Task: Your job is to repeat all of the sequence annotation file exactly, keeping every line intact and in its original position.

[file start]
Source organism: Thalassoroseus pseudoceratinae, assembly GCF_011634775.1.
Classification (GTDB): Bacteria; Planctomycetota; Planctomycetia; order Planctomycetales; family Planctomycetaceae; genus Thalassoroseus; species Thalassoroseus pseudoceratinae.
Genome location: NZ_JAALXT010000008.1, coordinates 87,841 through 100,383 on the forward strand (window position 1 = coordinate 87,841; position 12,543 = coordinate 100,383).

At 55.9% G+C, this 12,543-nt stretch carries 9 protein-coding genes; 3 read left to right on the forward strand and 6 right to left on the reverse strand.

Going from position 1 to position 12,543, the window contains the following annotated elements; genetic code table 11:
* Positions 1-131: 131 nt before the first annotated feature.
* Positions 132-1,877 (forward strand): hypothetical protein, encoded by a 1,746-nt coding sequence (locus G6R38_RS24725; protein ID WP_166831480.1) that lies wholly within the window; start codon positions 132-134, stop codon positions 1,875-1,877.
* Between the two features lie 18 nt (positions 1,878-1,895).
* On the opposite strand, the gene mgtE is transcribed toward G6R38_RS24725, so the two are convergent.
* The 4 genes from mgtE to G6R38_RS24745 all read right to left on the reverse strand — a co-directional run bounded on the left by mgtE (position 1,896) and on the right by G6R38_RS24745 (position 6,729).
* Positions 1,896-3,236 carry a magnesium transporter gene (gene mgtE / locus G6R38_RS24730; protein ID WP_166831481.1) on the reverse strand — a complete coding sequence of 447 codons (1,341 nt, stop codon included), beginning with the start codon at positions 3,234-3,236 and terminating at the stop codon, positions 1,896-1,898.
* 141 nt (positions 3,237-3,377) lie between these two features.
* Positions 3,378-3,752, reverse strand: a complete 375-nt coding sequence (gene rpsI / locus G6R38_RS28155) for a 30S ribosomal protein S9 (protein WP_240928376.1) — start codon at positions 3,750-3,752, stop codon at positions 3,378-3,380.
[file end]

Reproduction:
Source organism: Thalassoroseus pseudoceratinae, assembly GCF_011634775.1.
Classification (GTDB): Bacteria; Planctomycetota; Planctomycetia; order Planctomycetales; family Planctomycetaceae; genus Thalassoroseus; species Thalassoroseus pseudoceratinae.
Genome location: NZ_JAALXT010000008.1, coordinates 87,841 through 100,383 on the forward strand (window position 1 = coordinate 87,841; position 12,543 = coordinate 100,383).

At 55.9% G+C, this 12,543-nt stretch carries 9 protein-coding genes; 3 read left to right on the forward strand and 6 right to left on the reverse strand.

Going from position 1 to position 12,543, the window contains the following annotated elements; genetic code table 11:
* Positions 1-131: 131 nt before the first annotated feature.
* Positions 132-1,877 (forward strand): hypothetical protein, encoded by a 1,746-nt coding sequence (locus G6R38_RS24725; protein ID WP_166831480.1) that lies wholly within the window; start codon positions 132-134, stop codon positions 1,875-1,877.
* Between the two features lie 18 nt (positions 1,878-1,895).
* On the opposite strand, the gene mgtE is transcribed toward G6R38_RS24725, so the two are convergent.
* The 4 genes from mgtE to G6R38_RS24745 all read right to left on the reverse strand — a co-directional run bounded on the left by mgtE (position 1,896) and on the right by G6R38_RS24745 (position 6,729).
* Positions 1,896-3,236 carry a magnesium transporter gene (gene mgtE / locus G6R38_RS24730; protein ID WP_166831481.1) on the reverse strand — a complete coding sequence of 447 codons (1,341 nt, stop codon included), beginning with the start codon at positions 3,234-3,236 and terminating at the stop codon, positions 1,896-1,898.
* 141 nt (positions 3,237-3,377) lie between these two features.
* Positions 3,378-3,752, reverse strand: a complete 375-nt coding sequence (gene rpsI / locus G6R38_RS28155) for a 30S ribosomal protein S9 (protein WP_240928376.1) — start codon at positions 3,750-3,752, stop codon at positions 3,378-3,380.